More Men Entering Nursing, Earning More than Women
Nursing, traditionally considered a female profession, is seeing an increase in number of male nurses in the past few decades, according to study released by the U.S. Census Bureau.
The study found that prevalence of male nurses has grown from 2.7 percent in the 1970s to 9.6 percent now, registering a threefold increase.
In the year 2011, there were more than 3.5 million people working as nurses in the U.S., with about 3.2 million females and 330,000 males. Also, the proportion of licensed practical and licensed vocational nurses increased from 3.9 percent to 8.1 percent between 1970 and now.
The demand for nurses is high, which explains the low unemployment rates in this profession. Men typically reported earnings of $60,700 per year, with male nurse anesthetists earning double that amount with $162,900 per year.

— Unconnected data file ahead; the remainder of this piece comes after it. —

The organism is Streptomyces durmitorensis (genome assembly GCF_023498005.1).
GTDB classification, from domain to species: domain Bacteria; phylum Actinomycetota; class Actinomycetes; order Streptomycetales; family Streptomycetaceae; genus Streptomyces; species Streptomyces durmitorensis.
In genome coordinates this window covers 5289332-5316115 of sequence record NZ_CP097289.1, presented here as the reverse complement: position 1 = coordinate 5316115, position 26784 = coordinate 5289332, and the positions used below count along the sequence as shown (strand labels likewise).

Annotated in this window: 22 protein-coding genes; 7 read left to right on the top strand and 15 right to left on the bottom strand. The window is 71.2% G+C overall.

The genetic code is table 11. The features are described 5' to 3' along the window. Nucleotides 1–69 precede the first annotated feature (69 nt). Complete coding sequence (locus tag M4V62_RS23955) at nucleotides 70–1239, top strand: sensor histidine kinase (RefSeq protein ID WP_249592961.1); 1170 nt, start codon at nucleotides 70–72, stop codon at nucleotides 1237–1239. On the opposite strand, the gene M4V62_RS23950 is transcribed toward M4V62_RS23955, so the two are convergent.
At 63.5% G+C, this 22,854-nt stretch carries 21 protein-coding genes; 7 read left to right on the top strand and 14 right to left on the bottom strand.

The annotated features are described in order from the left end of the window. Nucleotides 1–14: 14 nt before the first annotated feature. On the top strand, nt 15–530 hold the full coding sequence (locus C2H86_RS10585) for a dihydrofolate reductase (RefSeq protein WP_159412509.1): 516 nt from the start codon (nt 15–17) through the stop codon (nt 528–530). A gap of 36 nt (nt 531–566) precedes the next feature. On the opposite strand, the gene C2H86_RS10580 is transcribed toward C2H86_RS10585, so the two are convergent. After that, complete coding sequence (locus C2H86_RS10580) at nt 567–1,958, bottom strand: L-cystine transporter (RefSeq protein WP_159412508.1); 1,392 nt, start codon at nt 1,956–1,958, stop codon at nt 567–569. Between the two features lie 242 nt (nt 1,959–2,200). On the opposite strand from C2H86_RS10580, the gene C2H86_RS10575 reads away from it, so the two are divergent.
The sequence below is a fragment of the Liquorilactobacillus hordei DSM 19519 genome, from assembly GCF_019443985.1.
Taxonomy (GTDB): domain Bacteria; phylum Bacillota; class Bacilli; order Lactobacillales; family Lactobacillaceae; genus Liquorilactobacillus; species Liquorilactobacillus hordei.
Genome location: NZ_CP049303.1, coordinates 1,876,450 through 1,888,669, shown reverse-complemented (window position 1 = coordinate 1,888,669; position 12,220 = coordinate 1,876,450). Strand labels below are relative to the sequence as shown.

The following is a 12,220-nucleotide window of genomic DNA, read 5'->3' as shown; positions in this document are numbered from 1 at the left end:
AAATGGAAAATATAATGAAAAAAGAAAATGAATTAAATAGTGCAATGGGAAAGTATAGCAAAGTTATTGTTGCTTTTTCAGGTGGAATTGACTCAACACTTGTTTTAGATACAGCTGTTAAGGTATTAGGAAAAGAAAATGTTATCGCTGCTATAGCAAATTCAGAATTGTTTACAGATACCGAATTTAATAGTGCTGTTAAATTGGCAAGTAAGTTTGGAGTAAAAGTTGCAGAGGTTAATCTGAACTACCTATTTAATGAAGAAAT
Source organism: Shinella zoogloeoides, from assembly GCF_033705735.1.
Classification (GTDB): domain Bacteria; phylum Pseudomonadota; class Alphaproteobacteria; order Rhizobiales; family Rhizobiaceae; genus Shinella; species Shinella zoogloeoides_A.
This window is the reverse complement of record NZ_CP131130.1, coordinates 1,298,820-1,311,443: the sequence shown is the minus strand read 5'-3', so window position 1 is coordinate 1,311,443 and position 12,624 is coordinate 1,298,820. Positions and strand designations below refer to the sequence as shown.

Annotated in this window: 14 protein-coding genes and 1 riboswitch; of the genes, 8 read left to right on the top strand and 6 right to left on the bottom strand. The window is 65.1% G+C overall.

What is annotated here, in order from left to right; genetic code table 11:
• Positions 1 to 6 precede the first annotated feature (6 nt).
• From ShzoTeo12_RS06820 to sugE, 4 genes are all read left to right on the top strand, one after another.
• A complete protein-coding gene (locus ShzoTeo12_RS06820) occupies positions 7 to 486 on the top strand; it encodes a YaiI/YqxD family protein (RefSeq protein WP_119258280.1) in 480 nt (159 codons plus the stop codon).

"The aging of our population has fueled an increasing demand for long-term care and end-of-life services. A predicted shortage has led to recruiting and retraining efforts to increase the pool of nurses. These efforts have included recruiting men into nursing," said the report's author, Liana Christin Landivar, a sociologist in the Census Bureau's Industry and Occupation Statistics Branch, according to a press release.
The study also found that like most other professions, men tend to earn more than women in the field of nursing; with a woman making just 91 cents for every dollar earned by a male nurse. However, the gap between salaries is smaller when compared to other professions, where women make 77 cent for every dollar earned by men. Female nurses earn about $51,100 per year compared with men who earn $60,700 per year.
In the past, some studies have looked into how male nurses are perceived by the society. According to one such research published in the Journal of Advanced Nursing, feature films portray male nurses as negative characters, which may influence the public perception of male nurses.
Main findings of the study "Men in Nursing Occupations" can be read here.